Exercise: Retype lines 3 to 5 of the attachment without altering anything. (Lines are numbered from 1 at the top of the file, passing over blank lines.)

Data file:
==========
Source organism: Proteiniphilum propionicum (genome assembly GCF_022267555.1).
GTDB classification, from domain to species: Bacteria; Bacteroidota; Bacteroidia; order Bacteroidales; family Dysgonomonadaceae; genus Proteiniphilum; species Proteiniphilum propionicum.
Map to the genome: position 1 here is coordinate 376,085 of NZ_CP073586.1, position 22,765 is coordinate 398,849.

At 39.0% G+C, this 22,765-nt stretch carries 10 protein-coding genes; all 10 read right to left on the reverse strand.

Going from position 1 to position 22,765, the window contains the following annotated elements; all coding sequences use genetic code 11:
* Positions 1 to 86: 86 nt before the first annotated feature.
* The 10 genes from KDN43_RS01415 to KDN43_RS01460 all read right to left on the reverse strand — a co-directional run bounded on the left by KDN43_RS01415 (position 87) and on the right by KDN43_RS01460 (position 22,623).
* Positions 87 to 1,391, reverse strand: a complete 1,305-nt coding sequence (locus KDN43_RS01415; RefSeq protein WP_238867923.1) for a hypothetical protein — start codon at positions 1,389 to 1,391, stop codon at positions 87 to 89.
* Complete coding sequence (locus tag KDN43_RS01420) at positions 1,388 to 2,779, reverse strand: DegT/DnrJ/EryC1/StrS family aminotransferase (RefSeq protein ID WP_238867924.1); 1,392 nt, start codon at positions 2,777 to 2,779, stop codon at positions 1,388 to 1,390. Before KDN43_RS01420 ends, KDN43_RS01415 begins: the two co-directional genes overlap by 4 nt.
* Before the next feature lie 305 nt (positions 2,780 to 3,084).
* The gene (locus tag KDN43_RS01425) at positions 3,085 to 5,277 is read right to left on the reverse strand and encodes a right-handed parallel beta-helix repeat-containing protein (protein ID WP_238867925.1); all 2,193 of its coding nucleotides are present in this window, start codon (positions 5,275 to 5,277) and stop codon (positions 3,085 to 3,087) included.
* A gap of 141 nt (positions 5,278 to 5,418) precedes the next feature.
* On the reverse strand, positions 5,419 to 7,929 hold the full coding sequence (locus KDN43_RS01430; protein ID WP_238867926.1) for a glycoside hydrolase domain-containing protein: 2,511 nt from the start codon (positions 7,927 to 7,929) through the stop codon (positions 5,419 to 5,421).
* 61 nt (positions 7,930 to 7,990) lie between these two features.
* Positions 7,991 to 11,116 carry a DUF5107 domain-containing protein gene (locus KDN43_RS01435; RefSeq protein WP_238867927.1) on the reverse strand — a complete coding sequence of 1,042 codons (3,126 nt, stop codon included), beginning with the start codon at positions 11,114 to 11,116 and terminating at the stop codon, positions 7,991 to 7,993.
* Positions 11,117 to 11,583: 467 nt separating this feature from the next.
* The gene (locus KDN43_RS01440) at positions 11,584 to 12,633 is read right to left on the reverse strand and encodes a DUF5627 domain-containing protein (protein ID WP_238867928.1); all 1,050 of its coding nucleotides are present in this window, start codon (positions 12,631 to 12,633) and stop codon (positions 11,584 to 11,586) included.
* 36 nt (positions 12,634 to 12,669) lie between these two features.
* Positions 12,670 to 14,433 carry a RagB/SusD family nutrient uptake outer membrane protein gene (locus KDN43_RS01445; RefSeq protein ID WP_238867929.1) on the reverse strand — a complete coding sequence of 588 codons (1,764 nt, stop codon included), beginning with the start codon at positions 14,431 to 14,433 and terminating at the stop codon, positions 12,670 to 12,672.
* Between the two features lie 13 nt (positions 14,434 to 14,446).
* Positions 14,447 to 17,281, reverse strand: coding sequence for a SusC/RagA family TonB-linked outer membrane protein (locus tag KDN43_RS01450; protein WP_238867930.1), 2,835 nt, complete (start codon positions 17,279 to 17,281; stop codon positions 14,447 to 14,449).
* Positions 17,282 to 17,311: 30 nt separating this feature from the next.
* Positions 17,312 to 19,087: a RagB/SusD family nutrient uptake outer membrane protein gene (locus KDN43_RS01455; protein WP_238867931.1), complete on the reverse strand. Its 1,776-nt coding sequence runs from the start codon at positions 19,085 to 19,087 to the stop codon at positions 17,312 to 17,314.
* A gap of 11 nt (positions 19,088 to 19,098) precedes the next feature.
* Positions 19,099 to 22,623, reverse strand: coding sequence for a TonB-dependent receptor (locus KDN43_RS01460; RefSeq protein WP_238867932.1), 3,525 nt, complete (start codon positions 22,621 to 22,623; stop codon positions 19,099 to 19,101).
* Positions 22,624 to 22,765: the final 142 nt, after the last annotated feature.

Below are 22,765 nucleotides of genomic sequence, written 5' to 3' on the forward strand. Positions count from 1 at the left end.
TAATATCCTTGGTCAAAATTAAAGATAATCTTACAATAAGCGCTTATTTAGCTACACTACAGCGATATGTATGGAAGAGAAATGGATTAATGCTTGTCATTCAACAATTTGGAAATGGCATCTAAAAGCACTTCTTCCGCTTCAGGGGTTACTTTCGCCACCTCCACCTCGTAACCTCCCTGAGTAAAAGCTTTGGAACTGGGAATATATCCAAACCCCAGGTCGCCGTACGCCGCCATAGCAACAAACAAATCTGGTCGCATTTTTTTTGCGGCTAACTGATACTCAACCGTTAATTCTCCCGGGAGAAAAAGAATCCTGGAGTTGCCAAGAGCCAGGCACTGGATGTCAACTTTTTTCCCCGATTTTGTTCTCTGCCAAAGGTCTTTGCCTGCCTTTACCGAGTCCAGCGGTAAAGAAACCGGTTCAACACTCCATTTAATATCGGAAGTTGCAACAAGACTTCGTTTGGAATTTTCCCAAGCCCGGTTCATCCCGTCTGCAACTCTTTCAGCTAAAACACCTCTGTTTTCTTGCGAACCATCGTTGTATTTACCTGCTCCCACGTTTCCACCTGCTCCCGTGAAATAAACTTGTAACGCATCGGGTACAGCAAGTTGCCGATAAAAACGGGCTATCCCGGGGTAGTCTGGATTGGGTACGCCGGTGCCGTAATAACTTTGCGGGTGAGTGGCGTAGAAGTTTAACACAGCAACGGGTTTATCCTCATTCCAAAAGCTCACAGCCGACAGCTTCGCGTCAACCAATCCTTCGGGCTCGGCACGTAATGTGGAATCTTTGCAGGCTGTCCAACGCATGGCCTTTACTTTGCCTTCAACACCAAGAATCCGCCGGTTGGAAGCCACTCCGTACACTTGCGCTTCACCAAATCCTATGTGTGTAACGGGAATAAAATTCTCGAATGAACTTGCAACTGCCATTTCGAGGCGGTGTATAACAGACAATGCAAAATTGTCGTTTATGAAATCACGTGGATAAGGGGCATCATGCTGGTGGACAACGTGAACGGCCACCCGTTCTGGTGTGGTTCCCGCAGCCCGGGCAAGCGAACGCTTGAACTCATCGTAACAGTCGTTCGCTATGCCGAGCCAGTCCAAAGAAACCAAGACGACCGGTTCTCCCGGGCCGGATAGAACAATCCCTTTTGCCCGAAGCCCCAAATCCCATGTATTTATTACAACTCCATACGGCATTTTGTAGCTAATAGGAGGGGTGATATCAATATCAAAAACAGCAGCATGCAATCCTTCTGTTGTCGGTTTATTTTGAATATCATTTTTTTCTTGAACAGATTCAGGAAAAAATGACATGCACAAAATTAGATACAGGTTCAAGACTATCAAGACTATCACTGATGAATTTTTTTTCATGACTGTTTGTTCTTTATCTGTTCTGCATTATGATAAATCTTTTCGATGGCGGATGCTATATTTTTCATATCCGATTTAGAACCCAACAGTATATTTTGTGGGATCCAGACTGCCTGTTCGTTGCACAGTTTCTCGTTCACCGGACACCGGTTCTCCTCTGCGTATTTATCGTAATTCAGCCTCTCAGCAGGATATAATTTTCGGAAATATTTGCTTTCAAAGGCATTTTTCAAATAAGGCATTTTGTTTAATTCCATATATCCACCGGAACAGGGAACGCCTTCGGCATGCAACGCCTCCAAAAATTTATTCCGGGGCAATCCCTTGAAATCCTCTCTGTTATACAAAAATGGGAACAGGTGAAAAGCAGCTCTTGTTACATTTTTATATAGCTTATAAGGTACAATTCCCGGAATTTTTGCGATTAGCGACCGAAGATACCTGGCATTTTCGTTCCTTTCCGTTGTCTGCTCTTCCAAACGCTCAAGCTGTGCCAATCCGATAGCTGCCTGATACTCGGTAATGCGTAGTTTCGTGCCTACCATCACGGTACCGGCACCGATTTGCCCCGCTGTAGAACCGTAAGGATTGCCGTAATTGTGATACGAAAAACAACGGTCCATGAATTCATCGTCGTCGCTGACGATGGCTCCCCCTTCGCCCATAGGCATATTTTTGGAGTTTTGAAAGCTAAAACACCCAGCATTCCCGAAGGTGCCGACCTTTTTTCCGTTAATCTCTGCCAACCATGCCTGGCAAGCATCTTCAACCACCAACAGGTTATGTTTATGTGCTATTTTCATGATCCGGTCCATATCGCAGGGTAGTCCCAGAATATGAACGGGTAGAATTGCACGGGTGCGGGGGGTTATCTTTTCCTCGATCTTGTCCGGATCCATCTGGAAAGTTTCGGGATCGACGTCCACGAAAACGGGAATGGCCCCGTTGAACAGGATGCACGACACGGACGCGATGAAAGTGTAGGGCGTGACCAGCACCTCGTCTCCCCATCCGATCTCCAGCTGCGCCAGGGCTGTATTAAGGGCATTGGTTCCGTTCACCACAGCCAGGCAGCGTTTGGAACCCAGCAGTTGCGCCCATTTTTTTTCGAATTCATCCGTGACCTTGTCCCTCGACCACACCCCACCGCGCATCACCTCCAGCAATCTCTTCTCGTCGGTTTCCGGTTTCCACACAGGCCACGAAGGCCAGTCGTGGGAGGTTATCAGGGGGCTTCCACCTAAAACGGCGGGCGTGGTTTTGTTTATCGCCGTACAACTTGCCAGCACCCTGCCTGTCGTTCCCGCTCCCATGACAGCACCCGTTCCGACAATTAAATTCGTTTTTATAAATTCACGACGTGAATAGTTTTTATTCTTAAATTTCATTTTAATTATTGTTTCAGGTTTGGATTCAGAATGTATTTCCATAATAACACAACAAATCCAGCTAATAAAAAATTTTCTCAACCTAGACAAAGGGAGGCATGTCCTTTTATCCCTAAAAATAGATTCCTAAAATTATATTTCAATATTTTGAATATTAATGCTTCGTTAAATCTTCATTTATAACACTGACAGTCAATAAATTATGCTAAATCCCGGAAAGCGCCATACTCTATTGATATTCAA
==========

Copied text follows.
Map to the genome: position 1 here is coordinate 376,085 of NZ_CP073586.1, position 22,765 is coordinate 398,849.

At 39.0% G+C, this 22,765-nt stretch carries 10 protein-coding genes; all 10 read right to left on the reverse strand.

Going from position 1 to position 22,765, the window contains the following annotated elements; all coding sequences use genetic code 11: